The Bohr radius is defined as $$a_0=\frac{4\pi\epsilon_0\hbar^2}{e^2m_{e}},$$ which can be regarded as an rough estimate of the ground state atomic orbital 'radius'.

If we go back to fundamentals and consider the wavefunction for the 1s orbital, we can find it has a radius
$$\psi_{1s} \sim e^{-\frac{r}{a_0}}$$ which justifies the definition of the Bohr radius.

Now, my question is about the Hydrogen atom with a Yukawa potential, $$ V(r) \sim \frac{e^{-\frac{r}{r_0}}}{r}. $$ Compared with Coulomb's potential, this potential is more localized. Ideally, we can solve Schrödinger's equation and may find a similar 1s wavefunction form, $$\psi_{1s, Yukawa} \sim e^{-\frac{r}{\alpha}}$$ where $\alpha$ is the 'Bohr radius analog' for this Yukawa Hydrogen atom.

Does anyone know what the form of $\alpha$ should be? I tried to solve the equation by myself, but was trapped in the math.


1 Answer 1


You are really not trapped in the math: you are trapped in the plethora of distracting pointless symbols obscuring the simplicity of the problem. Here are a few hints.

  • Since we are talking about the (s) ground state, integrate out angular dependence, and your radial hamiltonian, having absorbed a factor of $m/\hbar^2$ in its units, reduces to just $$ H= -\frac{1}{2 r^2 }\partial_r r^2 \partial_r - \frac{e^{-r/r_0}}{a_0 ~r}. $$ I assume you checked your Ansatz wavefunction $e^{-r/\alpha}$ is not an exact eigenfunction of this hamiltonian, but that's not the point. Instead, you are meant to check whether variation of the free parameter α yields a stationary $\langle H\rangle$ on it!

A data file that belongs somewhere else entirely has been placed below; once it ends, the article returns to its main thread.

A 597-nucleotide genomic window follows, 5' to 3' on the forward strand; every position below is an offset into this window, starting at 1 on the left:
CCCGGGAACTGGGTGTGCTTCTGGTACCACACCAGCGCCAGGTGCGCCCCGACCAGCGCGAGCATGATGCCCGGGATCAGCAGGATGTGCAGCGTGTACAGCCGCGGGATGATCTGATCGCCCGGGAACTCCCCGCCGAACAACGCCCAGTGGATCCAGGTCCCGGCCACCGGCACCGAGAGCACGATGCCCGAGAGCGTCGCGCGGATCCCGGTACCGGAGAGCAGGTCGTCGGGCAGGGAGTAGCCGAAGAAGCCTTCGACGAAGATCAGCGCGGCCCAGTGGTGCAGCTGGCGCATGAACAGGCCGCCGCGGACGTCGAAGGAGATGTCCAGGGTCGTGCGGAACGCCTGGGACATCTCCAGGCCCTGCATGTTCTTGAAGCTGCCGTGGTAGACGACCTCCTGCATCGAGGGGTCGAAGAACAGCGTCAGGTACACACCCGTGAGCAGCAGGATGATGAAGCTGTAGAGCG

• So, plug in and do the simple integrals, $$ \langle H\rangle= {\int_0^\infty \!dr ~r^2 ~ \left [e^{-r/\alpha}\left ( -\frac{1}{2 r^2 }\partial_r r^2 \partial_r \right )e^{-r/\alpha} - {e^{-(r/\alpha)(2+\alpha/r_0)} \over a_0 ~r }\right ] \over \int_0^\infty \!\!dr ~r^2 ~ e^{-2r/\alpha} } $$ to find $$ = \frac{1}{2 \alpha^2 } -{1\over a_0 \alpha (1+ \alpha/(2r_0))^2}. $$

  • Finally, apply the minimum condition $\partial_\alpha \langle H \rangle =0$ to obtain $$ a_0= \alpha\frac{1+\frac{3\alpha}{2r_0}}{ (1+\frac{\alpha}{2r_0})^3}. $$

It is evident that the Yukawa potential goes to the Coulomb potential as $r_0\gg a_0\sim \alpha$, so if you expand in $\alpha/r_0$ you find $$ \alpha\sim a_0 \left (1 +\tfrac{3}{4}(\alpha/r_0)^2+...\right )\sim a_0 \left (1 +\tfrac{3}{4}( a_0/r_0)^2+O (a_0^3)\right ), $$ a lengthening w.r.t. the Coulombic Bohr radius!

This is, naturally, not unexpected. For infinite $r_0$, the Coulomb potential, one has an infinity of bound states, but for vanishing $r_0$ the entire potential vanishes and there can be no bound states. In fact, according to this ref, Table 3, at the critical $r_0\sim a_0/1.2$, even the ground state is lost.


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